Nature. 2018 Nov;563(7732):559-563

Authors: Jangra RK, Herbert AS, Li R, Jae LT, Kleinfelter LM, Slough MM, Barker SL, Guardado-Calvo P, Román-Sosa G, Dieterle ME, Kuehne AI, Muena NA, Wirchnianski AS, Nyakatura EK, Fels JM, Ng M, Mittler E, Pan J, Bharrhan S, Wec AZ, Lai JR, Sidhu SS, Tischler ND, Rey FA, Moffat J, Brummelkamp TR, Wang Z, Dye JM, Chandran K

Abstract
The zoonotic transmission of hantaviruses from their rodent hosts to humans in North and South America is associated with a severe and frequently fatal respiratory disease, hantavirus pulmonary syndrome (HPS)1,2. No specific antiviral treatments for HPS are available, and no molecular determinants of in vivo susceptibility to hantavirus infection and HPS are known. Here we identify the human asthma-associated gene protocadherin-1 (PCDH1)3-6 as an essential determinant of entry and infection in pulmonary endothelial cells by two hantaviruses that cause HPS, Andes virus (ANDV) and Sin Nombre virus (SNV). In vitro, we show that the surface glycoproteins of ANDV and SNV directly recognize the outermost extracellular repeat domain of PCDH1-a member of the cadherin superfamily7,8-to exploit PCDH1 for entry. In vivo, genetic ablation of PCDH1 renders Syrian golden hamsters highly resistant to a usually lethal ANDV challenge. Targeting PCDH1 could provide strategies to reduce infection and disease caused by New World hantaviruses.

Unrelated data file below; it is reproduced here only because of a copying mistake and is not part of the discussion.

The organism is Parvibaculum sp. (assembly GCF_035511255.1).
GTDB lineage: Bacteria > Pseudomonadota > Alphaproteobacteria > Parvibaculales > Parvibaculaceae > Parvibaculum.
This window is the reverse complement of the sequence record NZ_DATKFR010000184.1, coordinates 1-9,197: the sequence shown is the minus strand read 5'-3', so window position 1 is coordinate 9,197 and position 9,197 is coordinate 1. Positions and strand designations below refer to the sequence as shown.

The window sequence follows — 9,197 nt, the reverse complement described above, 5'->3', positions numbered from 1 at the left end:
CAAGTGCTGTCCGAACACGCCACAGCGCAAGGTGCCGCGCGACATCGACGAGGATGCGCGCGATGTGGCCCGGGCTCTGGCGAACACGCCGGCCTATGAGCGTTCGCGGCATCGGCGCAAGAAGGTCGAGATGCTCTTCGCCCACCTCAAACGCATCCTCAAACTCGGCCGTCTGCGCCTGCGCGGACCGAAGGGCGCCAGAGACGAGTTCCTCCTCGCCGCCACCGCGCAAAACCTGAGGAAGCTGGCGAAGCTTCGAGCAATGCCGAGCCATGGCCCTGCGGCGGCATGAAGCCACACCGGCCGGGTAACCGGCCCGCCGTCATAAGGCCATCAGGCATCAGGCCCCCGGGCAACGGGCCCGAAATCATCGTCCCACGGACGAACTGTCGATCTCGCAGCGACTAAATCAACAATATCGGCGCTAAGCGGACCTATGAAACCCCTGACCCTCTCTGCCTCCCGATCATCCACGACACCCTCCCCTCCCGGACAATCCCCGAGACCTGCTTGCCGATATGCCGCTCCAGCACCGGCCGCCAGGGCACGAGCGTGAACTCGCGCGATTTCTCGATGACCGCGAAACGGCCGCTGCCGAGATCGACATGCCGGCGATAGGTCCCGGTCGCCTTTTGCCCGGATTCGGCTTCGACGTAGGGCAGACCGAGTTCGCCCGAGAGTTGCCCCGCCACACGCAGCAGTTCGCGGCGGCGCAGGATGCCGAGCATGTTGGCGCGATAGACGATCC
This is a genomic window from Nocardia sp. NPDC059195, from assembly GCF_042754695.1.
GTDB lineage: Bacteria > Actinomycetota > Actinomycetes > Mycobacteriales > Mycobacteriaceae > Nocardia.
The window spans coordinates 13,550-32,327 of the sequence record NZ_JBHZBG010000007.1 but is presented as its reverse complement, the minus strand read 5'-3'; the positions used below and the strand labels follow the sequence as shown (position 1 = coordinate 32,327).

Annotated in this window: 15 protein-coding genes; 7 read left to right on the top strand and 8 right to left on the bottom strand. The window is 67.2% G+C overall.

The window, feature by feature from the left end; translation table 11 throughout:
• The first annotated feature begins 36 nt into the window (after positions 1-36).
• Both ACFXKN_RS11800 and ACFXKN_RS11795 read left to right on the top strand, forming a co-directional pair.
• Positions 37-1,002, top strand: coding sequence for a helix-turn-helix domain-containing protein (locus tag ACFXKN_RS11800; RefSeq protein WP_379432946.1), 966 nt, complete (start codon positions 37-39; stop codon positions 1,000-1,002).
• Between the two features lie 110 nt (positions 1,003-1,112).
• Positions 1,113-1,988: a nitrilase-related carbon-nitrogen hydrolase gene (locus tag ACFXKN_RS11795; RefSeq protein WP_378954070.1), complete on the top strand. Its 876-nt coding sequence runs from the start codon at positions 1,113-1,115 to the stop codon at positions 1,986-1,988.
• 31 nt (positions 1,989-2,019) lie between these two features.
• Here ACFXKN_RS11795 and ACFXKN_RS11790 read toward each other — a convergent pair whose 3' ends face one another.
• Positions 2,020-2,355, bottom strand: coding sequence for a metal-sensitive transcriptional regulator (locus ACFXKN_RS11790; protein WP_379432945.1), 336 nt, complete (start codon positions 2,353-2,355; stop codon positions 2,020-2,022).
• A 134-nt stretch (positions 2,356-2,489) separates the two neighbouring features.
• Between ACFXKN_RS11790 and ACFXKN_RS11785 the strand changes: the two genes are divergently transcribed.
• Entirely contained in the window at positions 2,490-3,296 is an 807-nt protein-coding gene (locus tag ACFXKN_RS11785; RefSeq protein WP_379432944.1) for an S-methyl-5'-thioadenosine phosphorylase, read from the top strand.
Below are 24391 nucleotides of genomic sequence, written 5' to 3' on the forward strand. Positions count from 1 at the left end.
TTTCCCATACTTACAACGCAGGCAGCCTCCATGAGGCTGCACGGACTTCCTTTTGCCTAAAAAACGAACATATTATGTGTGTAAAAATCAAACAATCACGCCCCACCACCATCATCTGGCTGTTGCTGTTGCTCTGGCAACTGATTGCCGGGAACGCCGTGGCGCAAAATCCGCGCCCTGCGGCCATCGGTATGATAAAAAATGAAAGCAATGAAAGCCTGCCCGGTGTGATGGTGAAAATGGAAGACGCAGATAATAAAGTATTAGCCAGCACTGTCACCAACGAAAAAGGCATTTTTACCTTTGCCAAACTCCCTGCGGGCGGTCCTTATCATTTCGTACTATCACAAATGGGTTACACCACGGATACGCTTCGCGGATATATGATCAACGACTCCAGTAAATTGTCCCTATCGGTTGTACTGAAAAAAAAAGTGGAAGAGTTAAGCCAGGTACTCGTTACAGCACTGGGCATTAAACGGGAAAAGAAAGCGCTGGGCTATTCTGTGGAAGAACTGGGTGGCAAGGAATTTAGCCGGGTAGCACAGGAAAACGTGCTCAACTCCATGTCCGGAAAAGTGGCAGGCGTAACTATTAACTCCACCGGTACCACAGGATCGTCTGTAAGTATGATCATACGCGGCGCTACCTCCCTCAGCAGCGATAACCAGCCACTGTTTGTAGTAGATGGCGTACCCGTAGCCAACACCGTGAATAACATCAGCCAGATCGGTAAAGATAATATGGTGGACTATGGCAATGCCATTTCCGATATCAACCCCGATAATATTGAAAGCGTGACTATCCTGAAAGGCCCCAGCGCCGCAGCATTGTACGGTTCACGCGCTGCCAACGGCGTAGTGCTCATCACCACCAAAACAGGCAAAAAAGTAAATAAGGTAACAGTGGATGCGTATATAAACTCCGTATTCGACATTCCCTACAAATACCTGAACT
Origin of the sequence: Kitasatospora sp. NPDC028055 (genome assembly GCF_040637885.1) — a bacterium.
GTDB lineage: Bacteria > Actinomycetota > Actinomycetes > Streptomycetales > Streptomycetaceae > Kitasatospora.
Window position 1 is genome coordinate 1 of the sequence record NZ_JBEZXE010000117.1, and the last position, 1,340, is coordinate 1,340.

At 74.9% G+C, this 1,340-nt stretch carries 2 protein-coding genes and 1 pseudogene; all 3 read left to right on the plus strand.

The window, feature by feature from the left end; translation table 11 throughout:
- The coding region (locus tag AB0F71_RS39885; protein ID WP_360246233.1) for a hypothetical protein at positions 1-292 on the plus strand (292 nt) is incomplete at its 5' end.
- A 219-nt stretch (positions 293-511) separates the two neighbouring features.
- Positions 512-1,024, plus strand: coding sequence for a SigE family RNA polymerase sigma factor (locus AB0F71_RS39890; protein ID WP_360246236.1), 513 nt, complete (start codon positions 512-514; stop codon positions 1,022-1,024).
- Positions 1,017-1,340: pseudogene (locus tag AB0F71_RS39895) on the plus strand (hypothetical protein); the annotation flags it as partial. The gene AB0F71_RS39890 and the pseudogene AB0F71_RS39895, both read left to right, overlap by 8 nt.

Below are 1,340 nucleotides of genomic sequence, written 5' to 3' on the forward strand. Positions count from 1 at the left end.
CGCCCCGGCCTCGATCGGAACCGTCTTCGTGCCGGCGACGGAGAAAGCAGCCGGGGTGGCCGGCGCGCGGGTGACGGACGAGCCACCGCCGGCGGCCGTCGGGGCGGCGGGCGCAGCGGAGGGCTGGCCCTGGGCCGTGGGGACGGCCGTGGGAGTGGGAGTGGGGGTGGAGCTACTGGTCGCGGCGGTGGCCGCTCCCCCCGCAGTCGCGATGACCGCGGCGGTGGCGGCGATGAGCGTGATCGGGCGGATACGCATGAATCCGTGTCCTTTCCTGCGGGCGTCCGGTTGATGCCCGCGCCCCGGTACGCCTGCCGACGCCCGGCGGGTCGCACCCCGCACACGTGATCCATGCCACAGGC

PMID: 30464266 [PubMed - in process]